Every afternoon four women walk down Gundersen Drive in front of our offices. Like thousands of others in Chicago’s western suburbs, they are going home from work. Unlike most of the area’s commuters, they wear chadors, dark garments that cover their upper bodies and half their faces. Home for them is a sprawling apartment complex heavily populated by Muslims and Hindus. All this is within a short walk from the offices of CTi, Tyndale House, Youth for Christ, the National Association of Evangelicals, Harold Shaw Publishers, Domain Communications, the Evangelical Alliance Mission, the Interdenominational Foreign Mission Association, Greater Europe Mission, and Chapel of the Air. In the heart of the evangelical mecca live many who pray toward Mecca!
Wisely, InterVarsity Christian Fellowship has targeted that apartment complex for evangelism. But in neighboring communities there are many immigrant professionals who have blended into the surroundings. They are well educated and well paid—physicians, educators, accountants, research scientists. They are Buddhists, Hindus, and Muslims.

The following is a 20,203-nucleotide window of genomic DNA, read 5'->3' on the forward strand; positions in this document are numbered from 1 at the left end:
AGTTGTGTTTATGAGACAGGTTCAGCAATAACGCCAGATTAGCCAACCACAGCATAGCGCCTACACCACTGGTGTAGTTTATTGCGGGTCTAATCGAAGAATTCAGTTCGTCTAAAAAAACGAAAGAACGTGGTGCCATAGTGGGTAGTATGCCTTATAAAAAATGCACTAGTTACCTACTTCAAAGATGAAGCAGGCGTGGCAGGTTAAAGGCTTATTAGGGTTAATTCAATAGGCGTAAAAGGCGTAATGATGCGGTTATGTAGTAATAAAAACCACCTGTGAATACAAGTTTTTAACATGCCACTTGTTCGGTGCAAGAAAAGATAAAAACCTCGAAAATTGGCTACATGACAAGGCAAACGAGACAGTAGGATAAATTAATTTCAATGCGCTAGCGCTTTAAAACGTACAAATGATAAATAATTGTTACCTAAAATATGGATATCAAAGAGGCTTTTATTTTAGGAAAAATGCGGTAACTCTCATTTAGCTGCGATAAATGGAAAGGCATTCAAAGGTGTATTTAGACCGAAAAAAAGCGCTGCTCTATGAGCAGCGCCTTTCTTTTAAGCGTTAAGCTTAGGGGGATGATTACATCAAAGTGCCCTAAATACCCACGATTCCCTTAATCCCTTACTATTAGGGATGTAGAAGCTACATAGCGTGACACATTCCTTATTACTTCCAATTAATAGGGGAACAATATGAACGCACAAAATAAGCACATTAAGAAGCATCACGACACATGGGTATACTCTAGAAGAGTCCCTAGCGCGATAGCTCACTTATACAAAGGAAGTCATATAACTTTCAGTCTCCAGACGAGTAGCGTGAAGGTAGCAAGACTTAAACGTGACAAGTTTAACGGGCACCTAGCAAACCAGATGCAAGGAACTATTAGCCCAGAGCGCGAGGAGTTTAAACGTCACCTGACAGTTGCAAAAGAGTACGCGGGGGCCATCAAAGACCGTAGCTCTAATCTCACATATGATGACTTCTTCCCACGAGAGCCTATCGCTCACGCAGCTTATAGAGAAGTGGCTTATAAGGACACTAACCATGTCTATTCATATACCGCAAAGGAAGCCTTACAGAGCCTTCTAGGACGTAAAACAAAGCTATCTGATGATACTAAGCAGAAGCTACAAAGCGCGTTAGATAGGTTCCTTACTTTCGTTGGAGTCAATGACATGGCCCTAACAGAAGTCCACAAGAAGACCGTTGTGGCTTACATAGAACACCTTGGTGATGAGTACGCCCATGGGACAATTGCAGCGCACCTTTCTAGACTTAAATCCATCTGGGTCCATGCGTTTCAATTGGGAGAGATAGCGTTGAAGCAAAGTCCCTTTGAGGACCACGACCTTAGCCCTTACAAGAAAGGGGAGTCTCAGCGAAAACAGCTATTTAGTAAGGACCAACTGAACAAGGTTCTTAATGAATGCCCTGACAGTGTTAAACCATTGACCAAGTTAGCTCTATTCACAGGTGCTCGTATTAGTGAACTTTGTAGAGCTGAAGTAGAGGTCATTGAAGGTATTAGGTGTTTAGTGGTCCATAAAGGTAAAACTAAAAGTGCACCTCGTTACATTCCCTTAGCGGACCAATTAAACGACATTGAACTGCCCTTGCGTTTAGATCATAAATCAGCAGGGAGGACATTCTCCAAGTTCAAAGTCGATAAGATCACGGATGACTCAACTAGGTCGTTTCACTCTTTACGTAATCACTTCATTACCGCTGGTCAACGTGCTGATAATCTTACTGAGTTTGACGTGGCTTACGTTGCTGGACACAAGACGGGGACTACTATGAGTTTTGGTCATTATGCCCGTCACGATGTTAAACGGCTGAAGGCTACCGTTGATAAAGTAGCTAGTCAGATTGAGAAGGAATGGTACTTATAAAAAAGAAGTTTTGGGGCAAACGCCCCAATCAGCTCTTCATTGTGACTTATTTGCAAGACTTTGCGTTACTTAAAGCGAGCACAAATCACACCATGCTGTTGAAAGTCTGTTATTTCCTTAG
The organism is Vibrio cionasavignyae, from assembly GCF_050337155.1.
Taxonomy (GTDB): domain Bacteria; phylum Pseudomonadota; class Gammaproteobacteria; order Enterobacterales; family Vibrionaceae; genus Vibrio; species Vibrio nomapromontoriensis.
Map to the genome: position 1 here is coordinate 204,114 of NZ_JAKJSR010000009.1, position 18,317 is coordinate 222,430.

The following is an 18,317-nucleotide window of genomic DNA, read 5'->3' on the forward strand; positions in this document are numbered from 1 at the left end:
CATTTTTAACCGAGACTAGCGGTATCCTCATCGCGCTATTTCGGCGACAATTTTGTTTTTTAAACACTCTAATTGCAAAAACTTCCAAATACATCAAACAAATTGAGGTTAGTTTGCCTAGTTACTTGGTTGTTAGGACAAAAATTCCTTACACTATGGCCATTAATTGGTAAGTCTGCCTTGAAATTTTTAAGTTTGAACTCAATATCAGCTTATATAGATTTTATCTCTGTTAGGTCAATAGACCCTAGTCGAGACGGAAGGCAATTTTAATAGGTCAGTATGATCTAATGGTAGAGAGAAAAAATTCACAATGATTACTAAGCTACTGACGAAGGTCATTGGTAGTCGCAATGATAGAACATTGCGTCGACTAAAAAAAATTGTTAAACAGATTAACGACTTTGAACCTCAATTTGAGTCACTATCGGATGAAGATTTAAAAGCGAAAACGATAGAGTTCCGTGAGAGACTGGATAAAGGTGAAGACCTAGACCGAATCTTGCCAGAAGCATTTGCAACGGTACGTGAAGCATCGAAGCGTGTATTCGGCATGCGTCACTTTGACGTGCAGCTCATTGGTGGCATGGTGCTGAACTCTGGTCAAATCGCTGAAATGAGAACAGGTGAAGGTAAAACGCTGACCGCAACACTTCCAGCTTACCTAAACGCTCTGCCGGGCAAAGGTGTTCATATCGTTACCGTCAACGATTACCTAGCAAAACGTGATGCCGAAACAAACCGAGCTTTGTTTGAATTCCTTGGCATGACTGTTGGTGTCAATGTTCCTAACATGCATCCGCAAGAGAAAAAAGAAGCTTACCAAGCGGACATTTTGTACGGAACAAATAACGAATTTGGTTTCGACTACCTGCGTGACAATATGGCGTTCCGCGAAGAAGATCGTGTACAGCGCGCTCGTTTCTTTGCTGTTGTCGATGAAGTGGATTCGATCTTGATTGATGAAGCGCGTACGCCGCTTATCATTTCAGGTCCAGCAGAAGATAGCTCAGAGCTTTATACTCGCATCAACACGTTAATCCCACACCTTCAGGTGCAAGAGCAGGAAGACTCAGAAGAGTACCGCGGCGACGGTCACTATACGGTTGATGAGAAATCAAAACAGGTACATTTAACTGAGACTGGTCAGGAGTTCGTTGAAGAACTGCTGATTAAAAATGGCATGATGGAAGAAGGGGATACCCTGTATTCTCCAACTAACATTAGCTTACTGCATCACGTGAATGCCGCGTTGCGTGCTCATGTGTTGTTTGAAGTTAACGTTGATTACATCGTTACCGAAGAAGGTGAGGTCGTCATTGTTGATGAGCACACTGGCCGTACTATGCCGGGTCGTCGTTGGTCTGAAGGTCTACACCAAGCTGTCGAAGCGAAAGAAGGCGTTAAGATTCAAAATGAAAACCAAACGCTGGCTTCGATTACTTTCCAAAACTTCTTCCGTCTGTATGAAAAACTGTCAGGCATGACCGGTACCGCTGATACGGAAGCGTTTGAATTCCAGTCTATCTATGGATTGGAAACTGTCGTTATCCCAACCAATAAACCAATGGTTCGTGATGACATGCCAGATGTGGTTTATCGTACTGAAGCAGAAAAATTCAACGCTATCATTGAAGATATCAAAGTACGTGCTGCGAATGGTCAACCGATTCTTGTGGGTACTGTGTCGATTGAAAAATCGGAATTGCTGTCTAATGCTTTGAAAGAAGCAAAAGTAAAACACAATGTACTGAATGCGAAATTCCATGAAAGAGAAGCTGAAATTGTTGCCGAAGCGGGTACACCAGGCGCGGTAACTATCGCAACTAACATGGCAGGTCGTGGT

Sociologists of religion tell us the most important issue for American Christians in the nineties will be coming to terms with our traditional teachings about the uniqueness of Christianity. Both our commitment to mission and our willingness to assert the lostness of “the heathen” will be sorely tested when they are no longer far away but have become our friends and our neighbors. To help us begin to test our personal commitment to our theology, we offer the articles beginning on page 16.
DAVID NEFF, Senior Associate Editor1
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